Council tax across Nottinghamshire will rise by almost four per cent after it was claimed that a “different and radical approach” was required.
Debate at County Hall lasted for almost eight hours on Thursday after which it was finally agreed by Nottinghamshire County Council to raise the tax by 1.99 per cent, and to introduce the Government’s social care precept - the equivalent to a further two per cent rise.
In total, the changes will raise around £12million towards meeting the funding shortfall in 2016/17, costing the average council taxpayer an extra 80p per week.
Despite these changes, the council is still facing a funding shortfall of £50.2m by 2019/20.
Leader of Nottinghamshire County Council, Councillor Alan Rhodes described the budget as ‘historic’, after members from outside of the majority Labour group were involved in the budget setting process from the outset.
Coun Rhodes said: “Regardless of our individual politics, for the foreseeable future all local authorities will face unprecedented financial constraints.
“There will be no more money arriving anytime soon – the grants that we have seen being eroded year after year will continue to reduce.
“Finances will not suddenly start to flow back from Government to local authorities, so we will need to look at how we can manage with less or find ways to generate more ourselves.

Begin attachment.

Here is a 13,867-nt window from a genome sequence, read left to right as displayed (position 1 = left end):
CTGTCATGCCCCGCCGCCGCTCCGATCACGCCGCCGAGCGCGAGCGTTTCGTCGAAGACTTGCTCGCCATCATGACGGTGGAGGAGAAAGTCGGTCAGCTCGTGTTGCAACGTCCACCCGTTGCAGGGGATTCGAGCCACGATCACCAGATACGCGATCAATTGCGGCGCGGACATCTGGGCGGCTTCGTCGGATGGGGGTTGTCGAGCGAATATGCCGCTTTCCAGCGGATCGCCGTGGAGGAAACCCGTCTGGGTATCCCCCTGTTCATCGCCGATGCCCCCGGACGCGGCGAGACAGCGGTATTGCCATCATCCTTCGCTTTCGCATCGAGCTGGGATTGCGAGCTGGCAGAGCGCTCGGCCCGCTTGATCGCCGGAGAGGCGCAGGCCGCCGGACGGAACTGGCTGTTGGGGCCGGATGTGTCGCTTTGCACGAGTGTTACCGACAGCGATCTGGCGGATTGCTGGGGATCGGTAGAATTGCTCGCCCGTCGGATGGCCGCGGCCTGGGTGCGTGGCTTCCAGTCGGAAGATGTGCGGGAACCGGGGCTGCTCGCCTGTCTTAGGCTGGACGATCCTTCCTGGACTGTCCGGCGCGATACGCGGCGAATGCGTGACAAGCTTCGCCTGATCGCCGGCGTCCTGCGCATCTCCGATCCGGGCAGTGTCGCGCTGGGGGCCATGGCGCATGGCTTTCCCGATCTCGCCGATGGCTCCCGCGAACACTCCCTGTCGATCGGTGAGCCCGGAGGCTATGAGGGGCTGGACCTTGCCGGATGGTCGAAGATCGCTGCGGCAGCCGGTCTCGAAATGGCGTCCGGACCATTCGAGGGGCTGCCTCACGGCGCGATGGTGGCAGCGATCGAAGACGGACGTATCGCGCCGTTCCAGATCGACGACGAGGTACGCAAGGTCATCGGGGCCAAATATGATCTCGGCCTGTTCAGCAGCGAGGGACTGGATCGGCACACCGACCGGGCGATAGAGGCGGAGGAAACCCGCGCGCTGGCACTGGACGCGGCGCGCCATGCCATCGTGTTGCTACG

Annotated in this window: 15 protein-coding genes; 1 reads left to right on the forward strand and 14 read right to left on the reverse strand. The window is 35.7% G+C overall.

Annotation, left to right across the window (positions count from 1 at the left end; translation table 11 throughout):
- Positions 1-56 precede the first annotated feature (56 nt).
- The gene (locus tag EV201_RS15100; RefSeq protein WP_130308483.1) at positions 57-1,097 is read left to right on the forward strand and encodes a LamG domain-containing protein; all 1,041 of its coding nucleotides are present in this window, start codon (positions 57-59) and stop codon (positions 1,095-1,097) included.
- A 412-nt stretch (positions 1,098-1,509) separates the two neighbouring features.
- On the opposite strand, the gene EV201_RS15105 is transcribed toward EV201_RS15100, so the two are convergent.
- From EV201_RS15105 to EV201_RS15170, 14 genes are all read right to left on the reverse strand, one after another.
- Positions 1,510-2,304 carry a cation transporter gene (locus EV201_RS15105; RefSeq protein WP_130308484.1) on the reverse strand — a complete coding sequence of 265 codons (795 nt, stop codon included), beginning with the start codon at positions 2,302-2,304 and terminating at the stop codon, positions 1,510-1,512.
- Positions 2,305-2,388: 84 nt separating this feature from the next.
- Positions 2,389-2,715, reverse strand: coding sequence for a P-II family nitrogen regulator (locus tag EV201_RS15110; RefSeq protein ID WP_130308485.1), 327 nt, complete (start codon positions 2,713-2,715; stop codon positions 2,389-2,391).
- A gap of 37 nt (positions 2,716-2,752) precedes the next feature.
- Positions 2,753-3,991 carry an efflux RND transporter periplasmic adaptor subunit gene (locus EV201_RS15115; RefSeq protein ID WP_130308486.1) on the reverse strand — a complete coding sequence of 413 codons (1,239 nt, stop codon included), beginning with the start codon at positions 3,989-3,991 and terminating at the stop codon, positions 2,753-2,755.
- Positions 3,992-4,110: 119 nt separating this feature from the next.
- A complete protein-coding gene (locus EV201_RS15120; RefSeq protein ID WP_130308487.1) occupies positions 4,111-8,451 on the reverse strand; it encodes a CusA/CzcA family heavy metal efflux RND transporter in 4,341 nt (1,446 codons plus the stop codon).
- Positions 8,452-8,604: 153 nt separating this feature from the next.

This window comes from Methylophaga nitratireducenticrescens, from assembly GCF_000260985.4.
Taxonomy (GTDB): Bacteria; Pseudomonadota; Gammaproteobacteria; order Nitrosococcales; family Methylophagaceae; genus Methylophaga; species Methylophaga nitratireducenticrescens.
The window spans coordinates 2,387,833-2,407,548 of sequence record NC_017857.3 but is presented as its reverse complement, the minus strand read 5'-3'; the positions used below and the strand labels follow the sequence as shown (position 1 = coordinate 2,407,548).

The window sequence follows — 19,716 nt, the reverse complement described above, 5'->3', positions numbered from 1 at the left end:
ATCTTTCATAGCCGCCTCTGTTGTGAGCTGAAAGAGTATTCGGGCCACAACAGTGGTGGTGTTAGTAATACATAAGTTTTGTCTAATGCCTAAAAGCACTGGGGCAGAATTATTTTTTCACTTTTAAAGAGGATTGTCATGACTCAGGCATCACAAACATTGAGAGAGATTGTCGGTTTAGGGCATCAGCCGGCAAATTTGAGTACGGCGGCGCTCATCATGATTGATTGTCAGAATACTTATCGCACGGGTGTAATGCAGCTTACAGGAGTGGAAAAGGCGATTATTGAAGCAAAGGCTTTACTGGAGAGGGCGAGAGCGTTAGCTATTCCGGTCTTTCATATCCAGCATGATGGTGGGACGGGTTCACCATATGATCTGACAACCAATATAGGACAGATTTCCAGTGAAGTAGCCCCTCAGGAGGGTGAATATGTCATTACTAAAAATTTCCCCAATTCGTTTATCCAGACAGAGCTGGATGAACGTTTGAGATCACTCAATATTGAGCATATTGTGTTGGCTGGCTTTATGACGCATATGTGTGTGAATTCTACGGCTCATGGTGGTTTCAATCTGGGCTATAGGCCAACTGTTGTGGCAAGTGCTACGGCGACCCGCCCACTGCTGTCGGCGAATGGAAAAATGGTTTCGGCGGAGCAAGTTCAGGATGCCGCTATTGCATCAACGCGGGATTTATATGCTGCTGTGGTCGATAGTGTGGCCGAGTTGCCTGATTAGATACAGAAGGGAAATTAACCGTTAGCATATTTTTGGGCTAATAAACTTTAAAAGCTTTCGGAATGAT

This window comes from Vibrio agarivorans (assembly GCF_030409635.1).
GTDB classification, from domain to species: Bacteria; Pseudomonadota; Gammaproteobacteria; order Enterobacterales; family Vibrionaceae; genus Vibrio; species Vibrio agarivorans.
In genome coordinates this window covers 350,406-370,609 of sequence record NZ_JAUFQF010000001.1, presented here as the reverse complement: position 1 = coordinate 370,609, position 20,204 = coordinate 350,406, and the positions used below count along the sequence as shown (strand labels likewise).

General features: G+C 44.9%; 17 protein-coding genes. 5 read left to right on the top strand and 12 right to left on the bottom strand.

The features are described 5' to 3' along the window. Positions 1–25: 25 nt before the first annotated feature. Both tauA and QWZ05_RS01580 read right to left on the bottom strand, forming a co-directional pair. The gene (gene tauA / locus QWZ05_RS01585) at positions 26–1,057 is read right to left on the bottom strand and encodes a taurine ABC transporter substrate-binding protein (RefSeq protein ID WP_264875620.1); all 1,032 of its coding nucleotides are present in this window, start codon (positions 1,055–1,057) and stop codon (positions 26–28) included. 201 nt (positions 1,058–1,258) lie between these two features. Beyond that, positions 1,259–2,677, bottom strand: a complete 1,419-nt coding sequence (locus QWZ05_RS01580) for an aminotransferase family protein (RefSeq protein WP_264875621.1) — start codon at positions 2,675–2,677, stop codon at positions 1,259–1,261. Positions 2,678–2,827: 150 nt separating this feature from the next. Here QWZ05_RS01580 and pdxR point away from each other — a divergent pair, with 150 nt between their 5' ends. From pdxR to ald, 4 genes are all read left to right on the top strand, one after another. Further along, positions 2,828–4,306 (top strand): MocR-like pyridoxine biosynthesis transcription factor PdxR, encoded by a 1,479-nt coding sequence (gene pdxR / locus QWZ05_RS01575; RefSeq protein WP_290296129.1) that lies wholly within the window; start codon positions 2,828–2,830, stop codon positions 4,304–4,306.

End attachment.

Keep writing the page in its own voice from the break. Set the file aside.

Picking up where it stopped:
“Sadly, it is an all too familiar story, funding from Government continues to dry up while we face rising demand for many of our services.
“Simply put, there’s less money and more demand.
“It’s an impossible circle to square without making radical and far-reaching changes that impact on the way that we deliver services in the future.”
But while the budget was eventually pushed through with councillors from all parties supposedly working together, there was still time for an amended budget to be put forward by the Conservative party members.
The party made a last-ditch effort to cap the overall tax rise to a 1.99 per cent and said they could find the £6 million shortfall.
It was consequently voted down.
Tory councillor Reg Adair said: “It was a generally good-natured debate reflecting the level of agreement there has been over many aspects of the budget, but council tax was the sticking point.
“We do not think it is fair for the highest charging shire council in the country to be increasing the tax burden on its residents by four per cent on top of two per cent increases in the previous two years.”